His belonging to different worlds, or none at the same time, as in Giorgio Agamben’s Homo sacer, is better illustrated in the ways Jarai women would come to him in the morning to “get rid of their dreams” and for him to “set them free” (p. 131). This is, as Dournes pointed out, a privileged situation for an anthropologist whose informants (especially female ones) allowed him into the deepest recesses of their consciousness, whether motivated by trust or anxiety. For Dournes, “theoretically I was stronger” (p. 131), but for the women he was also endowed with the power to take over their burden. This is even more significant given the most beautiful and poetic book he dedicated to the Jarai woman in 1993: Forêt, femme, folie: Une traversée de l’imaginaire joraï. In this, she is the one with the magical power to transcend both the world of the living and the abode of the spirits.
The appendix is a series of original conversations between the author and Dournes. It is probably the best section of the book, and it fully brings Dournes to life. Again, French speakers will agree that it is difficult to properly render the verve of Dournes’s discourse. It is full of humor, sarcasm, and poetry at the same time. This unique snippet of conversation enables us to witness Dournes not only as an anthropologist but also as a magnificent comedian and Jarai storyteller. Dournes himself repeats it many times during his conversation with Hardy: “I am a comedian” (pp. 103, 120, 123–124); “It comes back to me and I could say it again but differently, in another way, in other circumstances” (p. 125); “I’ve learnt how to tell stories” (pp. 135–136).
It is most interesting to see how Dournes brushes off topics he is not interested in talking about. As he mentions, his main interest lies in “the culture, the techniques, the oral literature” (p. 118) and “the poetic” (p. 119). This is where meanings come from. The various short conversations about the war between 1946 and 1954, which pitted the Vietnamese against the French, are barely touched upon and considered mere “comedy” (p. 101). The word “comedy” here may not only be understood literally, that is, as a performance that intends to be humorous, but also in the sense that there is something profoundly absurd in it since there are more important things to care about such as the Jarai culture, techniques, oral literature, and poetic legends.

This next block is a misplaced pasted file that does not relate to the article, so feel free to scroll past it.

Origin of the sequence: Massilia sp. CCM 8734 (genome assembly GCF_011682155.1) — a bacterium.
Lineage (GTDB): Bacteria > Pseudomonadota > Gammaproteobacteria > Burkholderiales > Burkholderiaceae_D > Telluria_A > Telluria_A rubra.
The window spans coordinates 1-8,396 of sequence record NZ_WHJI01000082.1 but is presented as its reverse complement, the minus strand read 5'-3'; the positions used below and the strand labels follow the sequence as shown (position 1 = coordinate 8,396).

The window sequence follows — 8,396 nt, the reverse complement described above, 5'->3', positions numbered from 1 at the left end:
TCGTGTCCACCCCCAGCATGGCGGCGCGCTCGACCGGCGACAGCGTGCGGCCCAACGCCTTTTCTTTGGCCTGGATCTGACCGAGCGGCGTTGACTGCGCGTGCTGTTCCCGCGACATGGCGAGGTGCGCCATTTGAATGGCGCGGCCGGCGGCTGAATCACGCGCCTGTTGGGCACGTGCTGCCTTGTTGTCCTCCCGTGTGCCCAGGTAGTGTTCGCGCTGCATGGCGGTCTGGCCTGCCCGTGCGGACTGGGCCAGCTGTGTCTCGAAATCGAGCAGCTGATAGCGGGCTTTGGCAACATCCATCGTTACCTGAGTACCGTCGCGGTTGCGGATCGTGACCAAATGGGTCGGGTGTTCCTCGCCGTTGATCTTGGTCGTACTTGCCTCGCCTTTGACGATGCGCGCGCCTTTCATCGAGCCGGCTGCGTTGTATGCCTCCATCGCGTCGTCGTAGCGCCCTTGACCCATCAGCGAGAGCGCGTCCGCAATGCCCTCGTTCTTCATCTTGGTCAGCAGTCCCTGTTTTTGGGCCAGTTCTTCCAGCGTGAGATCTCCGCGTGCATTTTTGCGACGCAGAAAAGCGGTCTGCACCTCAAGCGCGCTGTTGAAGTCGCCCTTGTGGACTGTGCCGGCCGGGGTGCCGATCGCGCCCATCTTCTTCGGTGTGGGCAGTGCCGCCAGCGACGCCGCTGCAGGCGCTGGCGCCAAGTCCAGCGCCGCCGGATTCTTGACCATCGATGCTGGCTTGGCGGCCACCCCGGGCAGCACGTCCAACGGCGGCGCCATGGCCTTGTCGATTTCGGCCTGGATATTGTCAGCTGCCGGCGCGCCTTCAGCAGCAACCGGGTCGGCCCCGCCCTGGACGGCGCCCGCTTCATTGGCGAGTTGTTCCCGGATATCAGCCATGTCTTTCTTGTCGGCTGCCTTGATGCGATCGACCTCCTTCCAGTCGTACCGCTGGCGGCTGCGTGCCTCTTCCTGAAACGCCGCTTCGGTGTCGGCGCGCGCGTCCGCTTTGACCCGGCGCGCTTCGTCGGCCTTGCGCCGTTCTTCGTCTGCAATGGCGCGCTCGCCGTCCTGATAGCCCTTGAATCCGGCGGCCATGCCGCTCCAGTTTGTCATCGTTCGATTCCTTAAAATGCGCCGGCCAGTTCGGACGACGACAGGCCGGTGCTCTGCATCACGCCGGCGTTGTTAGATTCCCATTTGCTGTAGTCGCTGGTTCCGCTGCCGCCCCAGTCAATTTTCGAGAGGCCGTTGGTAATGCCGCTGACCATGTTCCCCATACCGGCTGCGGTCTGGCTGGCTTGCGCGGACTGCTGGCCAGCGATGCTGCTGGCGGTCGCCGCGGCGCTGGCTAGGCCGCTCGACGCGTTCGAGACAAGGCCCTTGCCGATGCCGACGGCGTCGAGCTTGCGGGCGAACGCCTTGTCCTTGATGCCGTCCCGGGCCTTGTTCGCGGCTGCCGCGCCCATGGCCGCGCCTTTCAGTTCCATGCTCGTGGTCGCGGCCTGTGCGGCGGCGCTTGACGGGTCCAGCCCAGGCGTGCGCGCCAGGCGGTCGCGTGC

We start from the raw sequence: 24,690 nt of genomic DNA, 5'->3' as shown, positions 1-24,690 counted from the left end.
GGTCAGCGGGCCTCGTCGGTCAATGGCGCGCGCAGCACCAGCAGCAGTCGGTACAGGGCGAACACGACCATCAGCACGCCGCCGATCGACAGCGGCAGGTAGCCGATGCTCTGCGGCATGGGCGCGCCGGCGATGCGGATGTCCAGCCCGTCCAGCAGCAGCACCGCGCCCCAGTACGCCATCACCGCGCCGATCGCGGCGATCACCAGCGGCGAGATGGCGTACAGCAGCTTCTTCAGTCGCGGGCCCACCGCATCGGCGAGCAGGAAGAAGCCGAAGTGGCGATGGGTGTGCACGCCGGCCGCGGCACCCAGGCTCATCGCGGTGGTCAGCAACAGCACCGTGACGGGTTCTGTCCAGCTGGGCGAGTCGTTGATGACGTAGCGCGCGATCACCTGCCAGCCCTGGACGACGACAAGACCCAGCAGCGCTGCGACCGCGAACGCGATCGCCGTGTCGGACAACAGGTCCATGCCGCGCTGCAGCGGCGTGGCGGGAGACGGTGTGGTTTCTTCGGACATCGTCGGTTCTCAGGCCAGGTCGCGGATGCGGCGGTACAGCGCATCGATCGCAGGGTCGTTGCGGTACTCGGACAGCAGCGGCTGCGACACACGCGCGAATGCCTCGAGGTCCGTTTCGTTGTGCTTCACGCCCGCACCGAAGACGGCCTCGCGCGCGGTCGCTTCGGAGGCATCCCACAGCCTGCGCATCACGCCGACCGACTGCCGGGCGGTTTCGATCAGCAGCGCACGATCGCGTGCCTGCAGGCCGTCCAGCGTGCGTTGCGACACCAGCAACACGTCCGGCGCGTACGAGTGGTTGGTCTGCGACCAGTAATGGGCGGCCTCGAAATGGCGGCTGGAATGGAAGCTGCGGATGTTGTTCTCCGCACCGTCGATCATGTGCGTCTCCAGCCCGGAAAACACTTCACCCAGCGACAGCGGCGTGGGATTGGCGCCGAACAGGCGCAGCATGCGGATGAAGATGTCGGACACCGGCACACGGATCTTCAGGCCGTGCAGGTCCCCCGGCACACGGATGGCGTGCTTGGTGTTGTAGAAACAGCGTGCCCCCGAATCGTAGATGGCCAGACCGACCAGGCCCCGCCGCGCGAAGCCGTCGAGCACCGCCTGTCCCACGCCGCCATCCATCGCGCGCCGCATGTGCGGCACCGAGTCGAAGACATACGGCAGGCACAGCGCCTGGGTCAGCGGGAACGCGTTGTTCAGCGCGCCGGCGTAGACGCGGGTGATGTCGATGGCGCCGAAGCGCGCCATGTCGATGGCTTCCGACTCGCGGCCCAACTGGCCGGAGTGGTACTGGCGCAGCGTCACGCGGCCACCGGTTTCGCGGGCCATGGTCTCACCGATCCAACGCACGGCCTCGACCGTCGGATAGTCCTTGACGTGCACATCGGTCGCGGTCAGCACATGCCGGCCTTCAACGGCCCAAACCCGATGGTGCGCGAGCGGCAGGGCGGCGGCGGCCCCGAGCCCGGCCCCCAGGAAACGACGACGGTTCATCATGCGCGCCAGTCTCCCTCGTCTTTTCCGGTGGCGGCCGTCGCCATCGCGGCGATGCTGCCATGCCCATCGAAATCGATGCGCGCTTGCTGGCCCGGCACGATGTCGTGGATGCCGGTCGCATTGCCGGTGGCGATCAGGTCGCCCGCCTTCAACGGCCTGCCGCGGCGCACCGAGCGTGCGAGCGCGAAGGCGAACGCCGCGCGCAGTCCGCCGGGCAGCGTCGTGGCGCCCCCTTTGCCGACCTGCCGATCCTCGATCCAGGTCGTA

In the same way, Dournes teases out what is important and what is less important when pondering the Jarai economy. This is less about money than about storytellers, artists, and musicians for whom money has no place (p. 123). Some of the logic and beauty of the reasoning may strike one as overtly ideological and full of romanticism. But Dournes would probably argue that this is an ontological part of the Jarai world and Drit, its Jarai hero, is the epitome of eternal hope and romance. As a result, the economy of the local practice of slash and burn is remarkable in the simplicity of its logic and rationale (p. 125).
In unique ways some of Dournes’s arguments demonstrate his anarchic views on politics and economics, even while they simultaneously show how his way of reasoning is also deeply anarchic. As the anthropologist puts it when referring to the Quête du Saint Graale, the Chanson de Roland, and Tristan and Iseult, “It is pure creation and creation is free by definition” (p. 119) and “I am anti-economist the same way as I am an anarchist” (p. 120). (It should be noted that the sentence at the bottom of page 121 has a verb missing; the sentence should read: “on est libre.”)
This book brings together different vistas that help us comprehend the complex personality of Jacques Dournes, from his seminal text Pötao, une théorie du pouvoir chez les Indochinois jörai to his scholarly place within the more mainstream ethnographic milieu in France, and to a live performance showcasing his comedic skills and the extent of his creative, improvising, and lyrical mind. Dournes was a man deeply charmed by Jarai culture. His vast and prolific corpus, ranging from the linguistic to the botanical, remains unique in the anthropology of the highlands. His books reveal a mind that is rigorous yet imaginative, rational yet poetic, possessing a writing style that makes him one of the best storytellers, poets, and linguistic musicians of the Jarai. There is no other way to better understand Dournes and the people he worked with than to roll up one’s trousers and follow him on the muddy trail of this ethnographic journey.
Center for Khmer Studies
Dournes, Jacques. 1987. Florilège jörai. Paris: Sudestasie.